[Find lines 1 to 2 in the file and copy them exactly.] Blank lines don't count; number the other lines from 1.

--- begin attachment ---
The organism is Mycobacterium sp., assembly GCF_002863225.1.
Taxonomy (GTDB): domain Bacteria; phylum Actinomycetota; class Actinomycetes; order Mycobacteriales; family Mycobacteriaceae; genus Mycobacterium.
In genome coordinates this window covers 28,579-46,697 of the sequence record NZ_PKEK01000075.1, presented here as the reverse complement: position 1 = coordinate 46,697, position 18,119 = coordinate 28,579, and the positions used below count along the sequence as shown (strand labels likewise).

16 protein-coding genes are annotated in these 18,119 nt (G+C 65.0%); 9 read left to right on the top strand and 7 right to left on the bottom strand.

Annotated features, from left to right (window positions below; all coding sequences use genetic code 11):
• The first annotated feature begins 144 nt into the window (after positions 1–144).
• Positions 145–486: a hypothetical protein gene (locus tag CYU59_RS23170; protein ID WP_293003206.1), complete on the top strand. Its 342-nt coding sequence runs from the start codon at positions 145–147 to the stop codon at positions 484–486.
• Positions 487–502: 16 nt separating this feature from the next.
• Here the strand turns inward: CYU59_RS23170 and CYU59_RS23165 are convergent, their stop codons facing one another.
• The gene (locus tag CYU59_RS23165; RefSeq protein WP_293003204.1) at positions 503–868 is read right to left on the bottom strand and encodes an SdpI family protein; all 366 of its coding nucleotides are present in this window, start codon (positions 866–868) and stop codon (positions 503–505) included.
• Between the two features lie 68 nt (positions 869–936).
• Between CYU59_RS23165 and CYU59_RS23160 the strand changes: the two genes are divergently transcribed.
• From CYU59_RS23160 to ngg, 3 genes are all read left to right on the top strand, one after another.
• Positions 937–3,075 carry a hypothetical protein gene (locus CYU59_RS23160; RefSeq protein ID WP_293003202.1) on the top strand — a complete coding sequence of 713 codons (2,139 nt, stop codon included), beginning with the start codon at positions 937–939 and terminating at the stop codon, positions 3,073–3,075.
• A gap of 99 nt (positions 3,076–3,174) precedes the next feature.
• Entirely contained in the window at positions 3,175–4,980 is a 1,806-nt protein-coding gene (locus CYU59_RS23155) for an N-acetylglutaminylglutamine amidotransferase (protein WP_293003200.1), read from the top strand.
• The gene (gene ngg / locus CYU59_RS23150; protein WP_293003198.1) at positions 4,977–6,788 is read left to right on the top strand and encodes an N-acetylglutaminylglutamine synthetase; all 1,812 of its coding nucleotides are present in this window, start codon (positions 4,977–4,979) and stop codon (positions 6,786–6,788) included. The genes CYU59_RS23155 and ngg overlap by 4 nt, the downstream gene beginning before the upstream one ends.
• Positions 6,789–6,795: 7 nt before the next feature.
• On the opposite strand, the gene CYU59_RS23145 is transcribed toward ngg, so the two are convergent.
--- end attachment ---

The organism is Mycobacterium sp., assembly GCF_002863225.1.
Taxonomy (GTDB): domain Bacteria; phylum Actinomycetota; class Actinomycetes; order Mycobacteriales; family Mycobacteriaceae; genus Mycobacterium.